The regulatory framework proposed by Treasury Secretary
Henry Paulson will not address fundamental problems in the banking sector that
contributed significantly to the recession and that must be fixed to rescue the
U.S. economy from recession and avoid future crises.
The banks and securities companies, essentially, created
overly complex and risky securities when bundling subprime mortgages and other
loans into bonds. The banks became engaged in bogus, off books operations and
credit default swaps that proved less than worthy. Ultimately, the value of
these bonds collapsed, as investors could not adequately evaluate those bonds
and discount for their risks.
Now fixed income investors no longer trust the credibility
of the banks and securities companies, and these firms can no longer bundle
mortgages, consumer loans and business loans into bonds, giving rise to the
current credit shortage.
Even with a lower fed funds rate and beefed up access to the
discount window, banks lack the credibility to raise funds in the fixed income
market to make loans adequate to power the economy out of recession.
The regulatory reform and reorganization proposed by Secretary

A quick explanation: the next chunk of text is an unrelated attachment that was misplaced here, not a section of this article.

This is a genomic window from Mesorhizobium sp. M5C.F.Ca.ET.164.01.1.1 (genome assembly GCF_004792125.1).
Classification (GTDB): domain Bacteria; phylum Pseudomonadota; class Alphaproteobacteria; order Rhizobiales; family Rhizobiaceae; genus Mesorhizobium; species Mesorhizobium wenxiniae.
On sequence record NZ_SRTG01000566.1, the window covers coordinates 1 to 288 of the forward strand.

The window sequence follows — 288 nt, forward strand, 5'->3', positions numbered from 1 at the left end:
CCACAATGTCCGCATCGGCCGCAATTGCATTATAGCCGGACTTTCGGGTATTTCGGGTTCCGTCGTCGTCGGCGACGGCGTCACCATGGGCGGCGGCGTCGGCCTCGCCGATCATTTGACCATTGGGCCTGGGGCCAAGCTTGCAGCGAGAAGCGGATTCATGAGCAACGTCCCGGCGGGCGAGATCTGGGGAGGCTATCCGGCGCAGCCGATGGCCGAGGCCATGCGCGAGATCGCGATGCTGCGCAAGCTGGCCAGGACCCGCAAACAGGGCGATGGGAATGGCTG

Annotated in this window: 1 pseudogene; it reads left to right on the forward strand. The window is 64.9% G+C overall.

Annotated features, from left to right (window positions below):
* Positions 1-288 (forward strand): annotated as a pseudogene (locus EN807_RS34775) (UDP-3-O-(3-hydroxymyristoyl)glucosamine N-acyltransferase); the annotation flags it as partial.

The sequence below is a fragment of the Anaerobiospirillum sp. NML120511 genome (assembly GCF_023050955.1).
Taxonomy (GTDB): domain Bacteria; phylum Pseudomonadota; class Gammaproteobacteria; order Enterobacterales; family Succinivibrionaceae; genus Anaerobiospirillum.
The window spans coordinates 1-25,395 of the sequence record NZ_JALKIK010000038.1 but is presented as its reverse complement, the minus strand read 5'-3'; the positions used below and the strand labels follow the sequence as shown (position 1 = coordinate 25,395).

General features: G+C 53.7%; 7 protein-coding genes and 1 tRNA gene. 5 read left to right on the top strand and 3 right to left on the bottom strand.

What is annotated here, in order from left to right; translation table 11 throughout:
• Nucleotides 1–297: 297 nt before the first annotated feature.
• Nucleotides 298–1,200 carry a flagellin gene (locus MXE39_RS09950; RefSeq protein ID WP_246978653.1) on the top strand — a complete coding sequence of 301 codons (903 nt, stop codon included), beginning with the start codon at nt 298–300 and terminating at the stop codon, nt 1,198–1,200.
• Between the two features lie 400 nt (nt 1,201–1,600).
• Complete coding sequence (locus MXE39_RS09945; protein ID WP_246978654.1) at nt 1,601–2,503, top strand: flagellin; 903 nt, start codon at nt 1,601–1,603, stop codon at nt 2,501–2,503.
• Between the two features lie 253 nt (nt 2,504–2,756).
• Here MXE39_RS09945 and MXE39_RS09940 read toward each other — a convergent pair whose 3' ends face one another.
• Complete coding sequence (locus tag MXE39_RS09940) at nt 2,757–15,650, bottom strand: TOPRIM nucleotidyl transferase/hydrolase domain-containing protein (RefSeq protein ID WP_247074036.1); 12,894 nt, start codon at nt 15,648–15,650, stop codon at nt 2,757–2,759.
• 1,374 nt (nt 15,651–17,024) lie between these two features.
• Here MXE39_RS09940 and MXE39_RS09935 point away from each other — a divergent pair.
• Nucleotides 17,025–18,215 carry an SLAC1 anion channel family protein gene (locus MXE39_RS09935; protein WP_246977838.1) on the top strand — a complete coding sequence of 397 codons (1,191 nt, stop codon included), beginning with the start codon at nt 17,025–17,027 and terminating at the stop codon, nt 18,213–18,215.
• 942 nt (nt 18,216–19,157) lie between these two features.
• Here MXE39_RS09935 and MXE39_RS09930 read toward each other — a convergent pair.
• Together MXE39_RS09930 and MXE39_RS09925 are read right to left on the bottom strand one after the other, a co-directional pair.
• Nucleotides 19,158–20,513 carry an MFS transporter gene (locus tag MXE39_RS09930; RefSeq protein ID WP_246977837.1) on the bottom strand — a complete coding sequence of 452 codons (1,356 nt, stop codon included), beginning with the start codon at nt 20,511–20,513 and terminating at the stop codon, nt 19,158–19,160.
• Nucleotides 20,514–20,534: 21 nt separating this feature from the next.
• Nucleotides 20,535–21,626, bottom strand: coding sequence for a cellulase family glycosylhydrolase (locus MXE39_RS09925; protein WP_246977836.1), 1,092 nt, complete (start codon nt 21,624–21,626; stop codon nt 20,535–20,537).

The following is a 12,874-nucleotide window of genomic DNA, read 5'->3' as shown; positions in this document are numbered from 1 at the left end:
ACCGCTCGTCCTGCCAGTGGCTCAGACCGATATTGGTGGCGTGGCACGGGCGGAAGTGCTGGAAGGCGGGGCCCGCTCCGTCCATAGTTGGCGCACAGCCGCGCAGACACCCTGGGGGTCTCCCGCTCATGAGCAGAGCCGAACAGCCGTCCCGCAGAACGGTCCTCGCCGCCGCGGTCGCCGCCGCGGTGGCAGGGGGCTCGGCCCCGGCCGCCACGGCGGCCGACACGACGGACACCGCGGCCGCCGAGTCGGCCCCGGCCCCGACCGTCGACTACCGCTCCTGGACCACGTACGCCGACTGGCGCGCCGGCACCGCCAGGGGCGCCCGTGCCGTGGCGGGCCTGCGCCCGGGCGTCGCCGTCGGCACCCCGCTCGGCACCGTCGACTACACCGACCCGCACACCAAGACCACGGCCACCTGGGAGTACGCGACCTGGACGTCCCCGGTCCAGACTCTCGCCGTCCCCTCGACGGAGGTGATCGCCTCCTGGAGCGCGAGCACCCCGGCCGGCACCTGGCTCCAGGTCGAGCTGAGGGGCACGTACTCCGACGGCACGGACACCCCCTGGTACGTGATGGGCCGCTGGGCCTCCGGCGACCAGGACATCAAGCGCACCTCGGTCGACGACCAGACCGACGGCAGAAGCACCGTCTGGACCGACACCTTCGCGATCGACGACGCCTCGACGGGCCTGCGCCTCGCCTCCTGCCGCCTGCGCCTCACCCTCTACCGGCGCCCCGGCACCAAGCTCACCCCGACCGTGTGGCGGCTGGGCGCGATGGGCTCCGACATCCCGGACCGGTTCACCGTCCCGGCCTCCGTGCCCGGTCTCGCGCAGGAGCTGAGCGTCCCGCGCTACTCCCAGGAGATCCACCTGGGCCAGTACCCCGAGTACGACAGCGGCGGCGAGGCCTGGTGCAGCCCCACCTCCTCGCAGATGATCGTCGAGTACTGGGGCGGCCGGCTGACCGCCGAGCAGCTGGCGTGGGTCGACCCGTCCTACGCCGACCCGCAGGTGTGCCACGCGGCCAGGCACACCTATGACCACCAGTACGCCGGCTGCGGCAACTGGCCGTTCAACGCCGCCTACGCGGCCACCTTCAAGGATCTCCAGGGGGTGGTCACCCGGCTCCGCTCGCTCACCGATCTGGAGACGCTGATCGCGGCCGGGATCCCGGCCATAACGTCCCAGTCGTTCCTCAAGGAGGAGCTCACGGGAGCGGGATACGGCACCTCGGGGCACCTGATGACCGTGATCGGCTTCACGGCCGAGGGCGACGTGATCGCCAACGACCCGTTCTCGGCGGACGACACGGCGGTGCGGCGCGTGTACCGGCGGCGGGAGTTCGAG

Paulson would enhance the Federal Reserve's access to information about
investment bank and securities companies activities, and subject many to
stricter prudential financial standards; however, it does little to constrain
the banks and securities from the kinds of abuses that gave rise to the current
crisis. Nor does his plan provide adequate safeguard to avoid future credit
crises and recessions from a recurrence of securitization abuses.
Further, Paulson's plan does not address the problem of the
bond rating agencies. Rating services are paid by the banks and securities
companies to rate the bonds created by those companies. This has proven a
flawed model that Paulson seems unwilling to address.
Peter Morici is a professor at the University of
Maryland School of Business and former Chief Economist at the U.S.
International Trade Commission during the Clinton administration.